I asked for data on soda purchases by New York City SNAP recipients, and was sent the city’s waiver request to USDA:

An estimated $75 to $135 million dollars of SNAP funds were spent on sweetened beverages in New York City (NYC) alone in 2009 [Based on Nielsen beverage market data for 2009, the prevalence of SNAP participants in NYC, and prior studies of SNAP purchasing behavior].   This use of federal funds to purchase a group of products that are leading contributors to the diabetes and obesity epidemics (and whose extensive consumption contradicts the USDA’s own recommended dietary guidelines) far outstrips current federal funding for prevention of these health problems.

I am, as readers of this blog well know, no fan of sodas.   If people want to do something about controlling body weight, the best place to begin is by cutting out sodas.  Soft drinks contain sugars and, therefore, calories, but nothing else.  As the Center for Science in the Public Interest has long maintained, sodas are liquid candy.   And I am on record as favoring soda taxes (see previous posts) as a strategy to discourage use, especially among young people.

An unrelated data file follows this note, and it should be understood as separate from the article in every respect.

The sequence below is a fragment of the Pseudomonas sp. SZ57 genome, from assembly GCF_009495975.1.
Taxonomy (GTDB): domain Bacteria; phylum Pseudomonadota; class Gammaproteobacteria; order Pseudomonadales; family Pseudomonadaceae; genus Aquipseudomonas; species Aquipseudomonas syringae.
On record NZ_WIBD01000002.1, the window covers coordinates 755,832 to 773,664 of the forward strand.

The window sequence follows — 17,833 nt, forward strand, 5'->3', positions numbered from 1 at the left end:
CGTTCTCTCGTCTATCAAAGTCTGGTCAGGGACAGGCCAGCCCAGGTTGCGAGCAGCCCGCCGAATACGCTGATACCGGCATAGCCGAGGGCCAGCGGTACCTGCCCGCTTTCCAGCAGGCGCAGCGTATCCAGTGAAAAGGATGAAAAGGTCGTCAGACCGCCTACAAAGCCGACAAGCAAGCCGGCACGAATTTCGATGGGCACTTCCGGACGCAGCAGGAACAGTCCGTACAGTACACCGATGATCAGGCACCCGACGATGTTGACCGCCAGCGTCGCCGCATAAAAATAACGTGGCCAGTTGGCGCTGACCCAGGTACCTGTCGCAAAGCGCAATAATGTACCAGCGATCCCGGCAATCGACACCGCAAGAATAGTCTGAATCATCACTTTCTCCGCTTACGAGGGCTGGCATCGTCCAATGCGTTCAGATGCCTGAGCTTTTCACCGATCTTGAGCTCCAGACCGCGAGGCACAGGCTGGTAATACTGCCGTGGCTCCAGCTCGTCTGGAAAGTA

But if I were in charge of Food Stamps, I would much prefer incentives: make the benefit worth twice as much when spent for fresh (or single-ingredient frozen) fruits and vegetables.

How far will the city get with this request?  I can’t wait to find out.  If you want to watch lobbying in action, keep an eye on this one, as I certainly will.

As for this proposal?

  • Cathy Richards

    It would have to be a pretty inclusive list — think of all the cultural/ethnic variations in they types of food families choose.

    Practically speaking – how would grocery clerks have the time to check a very long list of foods allowed, vs. a shorter list of foods not allowed?

    And would the list be influenced by lobbyists, funders, etc (almost all of which will have food or agricultural tie ins)?